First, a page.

|Locations:||up to 45|
|Predecessors:||Pavilion, Taverna, Mobil, Kenning Motor Group|
Throughout their run, Granada carried several distinct arms. As well as providing the North-West's ITV, they rented out TV equipment, worked with several small hotel chains and they ran the UK's largest network of motorway services.
Like Trusthouse Forte, they became a hospitality giant, chewing at their competitors right from the start. Their earliest services were markedly different from their competitors because they went for a more simple approach, while the other operators were aiming for fine-dining. Although other operators soon followed their lead, none took it as far as Granada, who had a habit of taking over services such as the one at Mecca Village and removing all the frills.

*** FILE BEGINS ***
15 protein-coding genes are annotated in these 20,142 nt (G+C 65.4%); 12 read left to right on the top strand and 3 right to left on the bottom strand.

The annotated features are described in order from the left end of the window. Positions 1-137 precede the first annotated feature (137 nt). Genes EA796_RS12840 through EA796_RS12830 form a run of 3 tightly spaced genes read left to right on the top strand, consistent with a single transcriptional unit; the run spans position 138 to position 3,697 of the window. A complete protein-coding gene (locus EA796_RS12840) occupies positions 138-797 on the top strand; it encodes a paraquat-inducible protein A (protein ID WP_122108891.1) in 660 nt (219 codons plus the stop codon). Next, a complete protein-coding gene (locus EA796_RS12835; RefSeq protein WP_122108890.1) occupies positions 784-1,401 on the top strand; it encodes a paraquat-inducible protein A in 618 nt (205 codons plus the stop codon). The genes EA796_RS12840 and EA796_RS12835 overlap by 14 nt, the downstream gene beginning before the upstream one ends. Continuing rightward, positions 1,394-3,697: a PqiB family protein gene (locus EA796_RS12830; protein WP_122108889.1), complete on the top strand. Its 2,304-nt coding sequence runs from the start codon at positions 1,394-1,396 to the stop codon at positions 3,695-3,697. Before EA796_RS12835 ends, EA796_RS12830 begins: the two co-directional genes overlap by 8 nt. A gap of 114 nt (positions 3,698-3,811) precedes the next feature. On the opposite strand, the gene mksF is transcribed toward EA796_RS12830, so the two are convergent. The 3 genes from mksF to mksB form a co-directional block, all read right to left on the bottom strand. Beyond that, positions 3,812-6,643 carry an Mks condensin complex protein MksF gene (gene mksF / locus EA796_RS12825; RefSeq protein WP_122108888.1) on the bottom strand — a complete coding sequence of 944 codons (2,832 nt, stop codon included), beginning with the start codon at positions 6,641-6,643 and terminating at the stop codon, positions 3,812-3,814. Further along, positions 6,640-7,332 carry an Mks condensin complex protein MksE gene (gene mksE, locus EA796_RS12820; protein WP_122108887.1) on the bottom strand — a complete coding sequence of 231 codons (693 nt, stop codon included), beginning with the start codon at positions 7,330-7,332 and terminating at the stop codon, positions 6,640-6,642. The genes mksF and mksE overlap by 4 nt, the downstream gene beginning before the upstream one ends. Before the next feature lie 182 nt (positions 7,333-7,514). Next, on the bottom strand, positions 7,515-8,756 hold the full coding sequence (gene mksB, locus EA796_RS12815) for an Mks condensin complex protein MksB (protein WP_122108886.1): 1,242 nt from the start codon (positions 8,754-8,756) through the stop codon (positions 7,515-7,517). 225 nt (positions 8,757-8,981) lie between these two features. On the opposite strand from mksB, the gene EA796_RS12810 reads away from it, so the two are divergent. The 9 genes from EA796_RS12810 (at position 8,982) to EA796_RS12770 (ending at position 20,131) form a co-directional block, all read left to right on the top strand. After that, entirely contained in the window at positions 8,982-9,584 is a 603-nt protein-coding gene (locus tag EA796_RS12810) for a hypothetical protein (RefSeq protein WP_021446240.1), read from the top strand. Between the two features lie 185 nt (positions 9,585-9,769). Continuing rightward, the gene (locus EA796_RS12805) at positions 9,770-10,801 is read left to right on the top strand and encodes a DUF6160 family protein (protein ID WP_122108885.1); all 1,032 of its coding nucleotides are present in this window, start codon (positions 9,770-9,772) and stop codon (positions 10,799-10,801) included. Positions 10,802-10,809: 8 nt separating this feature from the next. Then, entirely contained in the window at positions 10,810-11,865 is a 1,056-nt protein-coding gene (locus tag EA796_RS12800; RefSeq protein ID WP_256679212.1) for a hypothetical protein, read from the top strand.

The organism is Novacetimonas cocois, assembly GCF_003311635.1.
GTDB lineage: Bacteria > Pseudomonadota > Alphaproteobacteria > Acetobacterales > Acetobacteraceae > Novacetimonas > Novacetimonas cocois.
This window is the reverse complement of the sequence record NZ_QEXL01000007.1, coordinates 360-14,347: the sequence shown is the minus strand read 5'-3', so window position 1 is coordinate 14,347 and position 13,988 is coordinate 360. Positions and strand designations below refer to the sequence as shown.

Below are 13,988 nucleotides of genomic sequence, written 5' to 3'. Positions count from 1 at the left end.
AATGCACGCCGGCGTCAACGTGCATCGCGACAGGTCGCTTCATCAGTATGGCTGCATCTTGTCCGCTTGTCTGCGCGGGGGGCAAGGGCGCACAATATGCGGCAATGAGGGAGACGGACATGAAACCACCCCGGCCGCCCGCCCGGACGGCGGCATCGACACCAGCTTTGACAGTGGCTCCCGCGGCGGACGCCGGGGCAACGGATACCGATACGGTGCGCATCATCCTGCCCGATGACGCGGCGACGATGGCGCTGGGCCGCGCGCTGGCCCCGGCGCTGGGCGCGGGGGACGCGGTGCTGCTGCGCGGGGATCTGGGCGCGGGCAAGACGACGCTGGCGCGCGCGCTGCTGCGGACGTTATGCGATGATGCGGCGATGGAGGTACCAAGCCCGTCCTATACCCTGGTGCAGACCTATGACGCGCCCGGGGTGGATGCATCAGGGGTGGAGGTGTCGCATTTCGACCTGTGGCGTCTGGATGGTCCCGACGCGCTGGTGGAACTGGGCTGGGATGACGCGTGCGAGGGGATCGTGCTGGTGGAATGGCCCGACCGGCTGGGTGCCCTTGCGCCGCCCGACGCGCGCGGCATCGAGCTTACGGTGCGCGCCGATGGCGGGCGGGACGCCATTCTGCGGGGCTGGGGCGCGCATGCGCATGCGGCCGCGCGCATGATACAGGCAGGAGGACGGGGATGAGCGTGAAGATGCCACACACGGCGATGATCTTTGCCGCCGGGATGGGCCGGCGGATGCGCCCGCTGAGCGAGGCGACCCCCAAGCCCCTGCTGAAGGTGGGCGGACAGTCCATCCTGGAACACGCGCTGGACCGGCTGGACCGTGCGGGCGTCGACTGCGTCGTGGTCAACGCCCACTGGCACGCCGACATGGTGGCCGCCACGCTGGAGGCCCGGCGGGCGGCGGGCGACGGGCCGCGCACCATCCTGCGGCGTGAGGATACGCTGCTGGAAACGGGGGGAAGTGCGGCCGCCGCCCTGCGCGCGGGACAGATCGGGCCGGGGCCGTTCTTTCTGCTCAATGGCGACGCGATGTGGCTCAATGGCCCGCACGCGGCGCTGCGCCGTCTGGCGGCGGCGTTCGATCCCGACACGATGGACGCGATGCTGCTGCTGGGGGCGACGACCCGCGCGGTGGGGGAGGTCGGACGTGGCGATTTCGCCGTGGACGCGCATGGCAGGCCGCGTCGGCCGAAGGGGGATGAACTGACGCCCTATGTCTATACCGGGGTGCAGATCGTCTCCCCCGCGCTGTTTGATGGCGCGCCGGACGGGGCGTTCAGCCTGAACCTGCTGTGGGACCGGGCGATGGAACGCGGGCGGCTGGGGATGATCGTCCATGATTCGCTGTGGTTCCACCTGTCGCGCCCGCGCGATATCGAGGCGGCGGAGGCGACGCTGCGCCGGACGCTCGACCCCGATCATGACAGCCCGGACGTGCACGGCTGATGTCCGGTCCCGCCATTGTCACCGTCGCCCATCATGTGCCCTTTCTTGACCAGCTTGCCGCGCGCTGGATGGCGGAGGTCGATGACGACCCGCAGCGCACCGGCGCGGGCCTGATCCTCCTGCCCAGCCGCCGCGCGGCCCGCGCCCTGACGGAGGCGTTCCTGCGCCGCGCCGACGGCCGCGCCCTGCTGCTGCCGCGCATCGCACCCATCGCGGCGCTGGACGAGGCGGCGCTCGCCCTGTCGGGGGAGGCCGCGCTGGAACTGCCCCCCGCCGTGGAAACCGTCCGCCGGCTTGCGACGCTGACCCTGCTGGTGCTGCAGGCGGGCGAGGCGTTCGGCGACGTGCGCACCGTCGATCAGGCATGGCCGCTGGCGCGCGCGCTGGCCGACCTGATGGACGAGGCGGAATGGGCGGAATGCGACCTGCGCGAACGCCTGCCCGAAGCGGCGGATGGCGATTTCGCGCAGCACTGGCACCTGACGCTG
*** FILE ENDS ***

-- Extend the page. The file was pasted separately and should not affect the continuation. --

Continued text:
Things went well for them during the nineties, which started out with them building several new services on the A1, A36, A38 and the A40. They then bought eight sites from Pavilion (a move which, for the first time, knocked Forte from pole position in terms of motorway services). Welcome Break were said to be interested in Pavilion, but they backed off because they didn't want to be investigated by the Monopolies and Mergers Commission. Granada didn't want to arise suspicion either, so when they bought Pavilion they sold two of their own sites to create First. They also agreed to close Severn View but this never happened.
In 1995 Granada's wave of success continued as they acquired The Forte Group, which included their competitors Welcome Break, roadside restaurants Little Chef and Happy Eater and budget hotel chain Travelodge.